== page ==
Buying & Selling Investments
When deciding whether to buy or sell an investment, there are some important questions you should discuss with your registered investment advisor.
Is This Investment Suitable for Me?
A suitable investment is one that’s appropriate to your risk tolerance and investment goals when considered in terms of your life circumstances, investment experience, and overall portfolio.
How Does This Investment Work and How Will it Make Money?
Different investments make money in different ways. Whatever investment type you consider, find out what the investment does, how it will make money, who the principals are, their background, and their track record. See our section Types of Investments for more information.
What Are the Risks?
Risk relates to the possibility that you could lose some or all of the money you invested. It’s critical that you understand what risks an investment carries, what would trigger those risks, and the chances of these events occurring.
Does This Investment Come with a Guarantee?
Some investment products, such as principal protected notes (PPNs), offer a guarantee to pay back your principal, even if the investment doesn’t yield returns. But a guarantee is only as good as the credit worthiness of the guarantor. A product guaranteed by the government or a chartered bank is very different from a purported guarantee from an unknown company or an individual involved in selling the investment. Con artists use the promise of guaranteed high returns to attract investors, so we encourage investors to think carefully about all investments with a guarantee feature.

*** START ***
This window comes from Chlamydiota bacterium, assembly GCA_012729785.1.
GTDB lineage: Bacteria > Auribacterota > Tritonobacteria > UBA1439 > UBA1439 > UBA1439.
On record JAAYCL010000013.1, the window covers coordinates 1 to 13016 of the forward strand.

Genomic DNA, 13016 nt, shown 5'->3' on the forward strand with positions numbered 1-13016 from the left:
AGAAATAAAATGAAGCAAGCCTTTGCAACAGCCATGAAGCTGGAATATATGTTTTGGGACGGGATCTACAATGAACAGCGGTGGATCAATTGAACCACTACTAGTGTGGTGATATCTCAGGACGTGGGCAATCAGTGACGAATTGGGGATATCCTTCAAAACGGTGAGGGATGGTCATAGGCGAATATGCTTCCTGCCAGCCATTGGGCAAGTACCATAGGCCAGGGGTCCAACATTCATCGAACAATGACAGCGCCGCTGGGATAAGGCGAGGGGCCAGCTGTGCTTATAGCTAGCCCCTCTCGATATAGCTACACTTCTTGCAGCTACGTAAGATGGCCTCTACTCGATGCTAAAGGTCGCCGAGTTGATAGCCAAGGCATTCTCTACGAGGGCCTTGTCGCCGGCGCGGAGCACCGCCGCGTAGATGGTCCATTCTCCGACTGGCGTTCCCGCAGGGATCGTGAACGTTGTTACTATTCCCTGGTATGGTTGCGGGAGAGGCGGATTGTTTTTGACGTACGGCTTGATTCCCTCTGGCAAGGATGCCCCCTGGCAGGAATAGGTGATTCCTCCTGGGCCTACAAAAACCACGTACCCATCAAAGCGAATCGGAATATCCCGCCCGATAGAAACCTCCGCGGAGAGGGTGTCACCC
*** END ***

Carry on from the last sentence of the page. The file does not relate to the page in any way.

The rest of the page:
How Much Will it Cost Me?
Before accepting an instruction from you to buy or sell an investment product, your registered investment advisor must tell you what you will have to pay.
Make sure you understand how all fees and other charges work. See our Fees & Charges page for more information.
Are There Better Alternatives?
Ask your advisor if they have considered any other investments that might be suitable for you. There may be other investments that would equally support your financial goals, and they may cost less or be less risky.
How Liquid is This Investment?
Liquidity refers to the ease with which you can turn your investment quickly into cash at or near its current market price.
Factors That Affect Liquidity
- Market Conditions – Changing conditions affect the value of your asset. If your asset is too pricey or if its price is falling, investors may not want to buy it.
- Lack of a Market – It may be hard to sell an asset that’s not frequently traded.
- Uncertainty About Value – It’s hard to determine the value of some assets, such as the assets of private companies. This can make the asset difficult to sell.
- Maturity Date – Some assets, like many bonds, scholarship plans, and GICs can’t be sold until they mature. Even if you can sell them, you may have to pay penalties or you won’t get your full return.
A liquid asset can be sold rapidly, with minimal loss in value, anytime within market hours. If your asset is illiquid, you may have to hold on to it even as it loses value.